This 3D printed based microscope has the ability to work in two different modes: the brightfield and darkfield imaging modes respectively. During the bright field mode, the microscope creates diffuse transmission illumination without the aid of an external reflective object behind the sample thereby reducing weight and cost procured upon the addition of an external electrical object. However darkfield imaging is made possible when the ambient light illuminates the sample using the sample’ glass slide. The microscope attachment is capable of viewing objects as small as 1/200th of a millimeter, making it significantly more effective than its more predecessors.

The 3D printers microscope needs only one assembly step and can be used by anyone with access to a 3D printer as the microscope clip can be printed using most makers set of 3D printers. You can get the 3D designs here if you are interested in printing out your own.

Make Your Own Laser Scanning Microscope

A laser scanning microscope (LSM) is an optical imaging technique for increasing optical resolution and contrast of micrographs. It permits a wide range of qualitative and quantitative measurements on difficult samples, including topography mapping, extended depth of focus, and 3D visualization.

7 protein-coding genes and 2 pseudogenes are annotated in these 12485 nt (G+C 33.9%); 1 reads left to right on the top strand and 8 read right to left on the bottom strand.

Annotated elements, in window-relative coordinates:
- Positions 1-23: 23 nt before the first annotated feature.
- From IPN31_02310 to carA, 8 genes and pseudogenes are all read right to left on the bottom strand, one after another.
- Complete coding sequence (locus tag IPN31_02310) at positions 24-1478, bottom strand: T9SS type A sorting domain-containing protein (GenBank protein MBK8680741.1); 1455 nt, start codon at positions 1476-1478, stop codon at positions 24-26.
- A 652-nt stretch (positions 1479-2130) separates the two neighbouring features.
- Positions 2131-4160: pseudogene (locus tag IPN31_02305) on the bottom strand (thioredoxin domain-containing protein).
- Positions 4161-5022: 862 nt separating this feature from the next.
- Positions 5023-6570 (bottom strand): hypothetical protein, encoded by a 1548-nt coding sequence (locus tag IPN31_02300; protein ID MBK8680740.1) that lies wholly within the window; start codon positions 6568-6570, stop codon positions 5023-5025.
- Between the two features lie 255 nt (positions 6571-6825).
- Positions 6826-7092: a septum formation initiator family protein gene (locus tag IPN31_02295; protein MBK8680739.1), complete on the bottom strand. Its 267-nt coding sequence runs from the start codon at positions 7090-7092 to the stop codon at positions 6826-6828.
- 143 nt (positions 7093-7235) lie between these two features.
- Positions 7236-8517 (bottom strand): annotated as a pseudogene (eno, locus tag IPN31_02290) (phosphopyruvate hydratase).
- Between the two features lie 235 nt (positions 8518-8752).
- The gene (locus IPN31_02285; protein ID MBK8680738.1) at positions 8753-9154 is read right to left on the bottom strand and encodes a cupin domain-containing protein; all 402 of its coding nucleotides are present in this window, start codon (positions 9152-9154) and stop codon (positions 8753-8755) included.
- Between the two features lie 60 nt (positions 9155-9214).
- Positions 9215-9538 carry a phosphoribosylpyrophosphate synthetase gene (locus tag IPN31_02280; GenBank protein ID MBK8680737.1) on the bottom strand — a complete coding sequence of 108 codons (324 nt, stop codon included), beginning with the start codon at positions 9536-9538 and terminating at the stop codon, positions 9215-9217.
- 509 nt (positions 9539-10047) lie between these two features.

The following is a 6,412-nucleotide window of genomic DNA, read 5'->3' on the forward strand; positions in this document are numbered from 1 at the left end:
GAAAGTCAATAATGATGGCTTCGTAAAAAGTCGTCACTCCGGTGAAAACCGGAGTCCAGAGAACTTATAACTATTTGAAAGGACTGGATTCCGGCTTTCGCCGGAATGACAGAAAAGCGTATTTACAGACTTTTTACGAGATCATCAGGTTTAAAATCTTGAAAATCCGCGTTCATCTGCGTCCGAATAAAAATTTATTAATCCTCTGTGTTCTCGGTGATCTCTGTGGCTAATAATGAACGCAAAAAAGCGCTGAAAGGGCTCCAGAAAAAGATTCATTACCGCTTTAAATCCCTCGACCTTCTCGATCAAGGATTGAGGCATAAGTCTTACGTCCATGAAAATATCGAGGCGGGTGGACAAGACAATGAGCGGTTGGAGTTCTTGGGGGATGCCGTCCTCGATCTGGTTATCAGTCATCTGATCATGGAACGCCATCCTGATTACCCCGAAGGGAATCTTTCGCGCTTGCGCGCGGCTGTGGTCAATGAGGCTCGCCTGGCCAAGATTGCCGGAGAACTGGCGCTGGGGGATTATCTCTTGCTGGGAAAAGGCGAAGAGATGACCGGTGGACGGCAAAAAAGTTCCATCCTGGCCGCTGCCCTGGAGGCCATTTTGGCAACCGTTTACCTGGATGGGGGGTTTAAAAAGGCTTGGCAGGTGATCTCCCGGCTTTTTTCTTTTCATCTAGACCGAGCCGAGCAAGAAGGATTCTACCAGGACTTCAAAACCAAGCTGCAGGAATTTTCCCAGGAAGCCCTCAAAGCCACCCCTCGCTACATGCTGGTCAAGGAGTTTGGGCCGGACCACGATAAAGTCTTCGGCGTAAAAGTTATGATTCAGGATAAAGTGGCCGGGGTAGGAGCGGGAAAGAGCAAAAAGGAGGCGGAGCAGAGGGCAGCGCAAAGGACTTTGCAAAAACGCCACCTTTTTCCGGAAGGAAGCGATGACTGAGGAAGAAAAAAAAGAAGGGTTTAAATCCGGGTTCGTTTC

A laser microscope works by shining a beam of light on a subject in an X-Y plane. The intensity of the reflected light is then detected by a photoresistor (LDR) and recorded. When the various points of light are combined, you get an image.

Venkes had built his own DIY laser scanning microscope with a DVD pick-up, an Arduino Uno, a laser, and a LDR. He had also published an A-Z tutorial about making a similar device.

The result image consists of 256×256 pixels with resolution of 200 nm, about 1300 time enlargement, and it will not cost you a lot because you may have most of the parts. However, the scanning process is a bit slow, it may need half an hour for one image, and it is not crispy sharp.

The parts needed for this DIT LSM are:

  • 2 lens/coil parts of a laser pick-up (DVD and/or CD)
  • a bit of PCB
  • a piece if UTP cable (approx 15cm)
  • An Arduino UNO
  • An LDR
  • 2 x 10uF capacitors
  • 1 x 220 Ohm resistor
  • 1 x 10k resistor
  • 1 x 10k pot
  • 1 x 200 Ohm trim potentiometer
  • 1 breadboard
  • 1 switch
  • 1 3,5 mm jack plug